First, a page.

Silver lining

Added to the achievements was their expansion to China, the world’s biggest car market. After a joint venture with Cherry, JLR set up manufacturing units in China which started operations in 2014 with the Evoque. And whatever the company made with the sales abroad was invested in Britain for R&D. In 2014, the company set up the National Automotive Innovation Campus at the University of Warwick to create a new generation of vehicular technology. JLR invested a total of £1,411 million in research and development in the year ended 31 March 2015.

In 2017, opened its first overseas engine plant in China to manufacture the all new Ingenium 2.0 litre four-cylinder petrol engines, demonstrating its long-term commitment to the Chinese market. And in 2018, JLR also announced a long term strategic collaboration with the US- based Waymo to develop the world’s first premium self-driving vehicle. The British manufacturer has already developed an all-new battery-electric platform for the same, which they will be integrating with Waymo’s software.

Ratan Tata: the man behind it all

Ratan Tata’s patience and trust in the management appointed by him played a major role in saving this iconic British brand. He took time in the due diligence and in getting to know the company, appointing people with vision, and ultimately leaving the day-to-day decision making to them. This is unlike most Indian parents, who are totally involved (read interfering). Ironically, Ford, being American, was like that. In a recent press conference, Dr. Ralf Speth, the CEO of Jaguar Land Rover spoke about the company’s journey in the last 10 years. He said that JLR sales have tripled, and so has their workforce. The turnover, now is five times that of what it was in 2008. Currently, JLR cars are available in 160 markets the world over, with operational footprints in Austria, China, Slovakia and India. He, too, credited the vision and belief of Ratan Tata for their success.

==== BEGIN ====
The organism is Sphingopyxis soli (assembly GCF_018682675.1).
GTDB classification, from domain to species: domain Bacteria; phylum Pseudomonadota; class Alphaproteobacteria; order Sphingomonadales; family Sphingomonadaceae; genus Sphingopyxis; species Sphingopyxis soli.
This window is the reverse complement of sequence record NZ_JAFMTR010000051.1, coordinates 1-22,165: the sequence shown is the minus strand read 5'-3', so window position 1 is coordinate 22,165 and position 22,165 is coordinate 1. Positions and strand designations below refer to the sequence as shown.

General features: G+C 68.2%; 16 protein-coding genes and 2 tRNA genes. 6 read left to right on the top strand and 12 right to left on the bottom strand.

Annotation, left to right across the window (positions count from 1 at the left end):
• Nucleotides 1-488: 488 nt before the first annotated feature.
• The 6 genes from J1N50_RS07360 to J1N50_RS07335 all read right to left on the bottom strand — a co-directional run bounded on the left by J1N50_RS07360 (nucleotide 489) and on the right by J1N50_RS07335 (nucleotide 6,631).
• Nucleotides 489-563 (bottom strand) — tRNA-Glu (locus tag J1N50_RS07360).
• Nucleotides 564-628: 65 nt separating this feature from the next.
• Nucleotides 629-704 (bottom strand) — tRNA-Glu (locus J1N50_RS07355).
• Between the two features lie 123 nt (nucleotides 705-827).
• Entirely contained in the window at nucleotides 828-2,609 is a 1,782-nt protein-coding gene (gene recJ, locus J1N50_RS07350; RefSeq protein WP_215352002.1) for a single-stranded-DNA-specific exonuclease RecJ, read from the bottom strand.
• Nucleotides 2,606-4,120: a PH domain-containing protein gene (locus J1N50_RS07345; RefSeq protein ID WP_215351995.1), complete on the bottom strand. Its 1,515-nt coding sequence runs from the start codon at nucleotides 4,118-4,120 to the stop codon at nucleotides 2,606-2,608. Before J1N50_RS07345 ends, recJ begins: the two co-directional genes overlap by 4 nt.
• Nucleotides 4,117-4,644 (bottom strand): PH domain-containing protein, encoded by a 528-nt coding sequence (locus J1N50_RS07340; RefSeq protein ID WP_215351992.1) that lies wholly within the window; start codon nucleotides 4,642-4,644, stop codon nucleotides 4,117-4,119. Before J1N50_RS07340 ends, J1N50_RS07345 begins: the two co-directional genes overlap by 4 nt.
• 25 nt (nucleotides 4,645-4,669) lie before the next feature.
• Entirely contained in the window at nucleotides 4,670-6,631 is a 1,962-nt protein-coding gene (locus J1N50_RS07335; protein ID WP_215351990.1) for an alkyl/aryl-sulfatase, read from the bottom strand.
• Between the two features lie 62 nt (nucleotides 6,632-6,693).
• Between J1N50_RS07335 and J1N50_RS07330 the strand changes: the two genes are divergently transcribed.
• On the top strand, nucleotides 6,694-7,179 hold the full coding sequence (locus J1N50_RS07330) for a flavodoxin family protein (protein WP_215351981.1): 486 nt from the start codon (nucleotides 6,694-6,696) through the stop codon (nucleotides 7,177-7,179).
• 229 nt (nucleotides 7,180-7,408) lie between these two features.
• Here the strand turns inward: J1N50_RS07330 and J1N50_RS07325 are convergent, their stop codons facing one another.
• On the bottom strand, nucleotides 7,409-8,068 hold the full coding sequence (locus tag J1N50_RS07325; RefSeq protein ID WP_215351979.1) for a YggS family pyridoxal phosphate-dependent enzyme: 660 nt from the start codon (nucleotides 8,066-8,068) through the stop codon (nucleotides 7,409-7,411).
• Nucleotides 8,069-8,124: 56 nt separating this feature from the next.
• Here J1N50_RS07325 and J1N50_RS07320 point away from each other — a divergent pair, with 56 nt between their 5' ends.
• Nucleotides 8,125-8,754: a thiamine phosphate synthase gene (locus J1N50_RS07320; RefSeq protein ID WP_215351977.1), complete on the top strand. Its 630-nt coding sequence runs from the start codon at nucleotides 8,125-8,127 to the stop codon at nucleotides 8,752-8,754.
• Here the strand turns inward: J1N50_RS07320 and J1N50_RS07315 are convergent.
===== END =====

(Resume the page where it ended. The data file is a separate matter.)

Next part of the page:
The road ahead under Tata Motors


While they are celebrating ten years of their profitable partnership, Tata Motors and JLR are also preparing for a tough road ahead. With Brexit and the latest taxes on diesel vehicles in Britain, there is a lot of uncertainty. European markets will remain a challenge for a few years. Although, P. B. Balaji, CFO of Tata Motors, said that from a red situation in Europe they have moved to an amber. Growth in the U.S. has also been slow for JLR. But the major concern for the company will be quick and large-scale electrification of models. The company aims to have an electric variant for all car models by 2020. The electrification of vehicles could impact profit margins in the long run though. They will have to cut down costs to drive operating leverage to make better profits.

Land Rover, remains a profitable business, with the SUV segment booming. However, they will have to work on reducing costs for Jaguar.

Innovation and investment in R&D will be the mainstay of JLR. The revenue has grown 11% (without translation) for the Tata Motors family in this FY, with only 3% growth coming from JLR. The company did launch five new models last year. So the impact of their sales will be visible in the new year. And the refinement of their product portfolio, with hybrids and electric cars, the British manufacturer will be restructuring for sustainable growth. They seem to be well-positioned for further growth, geopolitical market withstanding.

A bright future

In the recent years, Jaguar Land Rover has received various awards. It received Car of the Year and Car design of the Year for the F-Pace. Their revenue went up by 6% in the last quarter of the FY 2017-18. The EBIT (Earnings before interest and tax) was at 6.7%. Tata Motors will be investing a further £4.5 billion in JLR in the coming financial year. In the long term, they plan to incorporate Autonomous Connected Electric and Shared vehicles to their portfolio. With a rich pipeline of plans for electric vehicles like the I-Pace, the first premium electric SUV, JLR should be able to grow. Even if the economic uncertainty in Britain prevails, China will remain a lucrative market for the British cars. And Tata is a brand known for stability; it will not give up on it’s adopted child easily.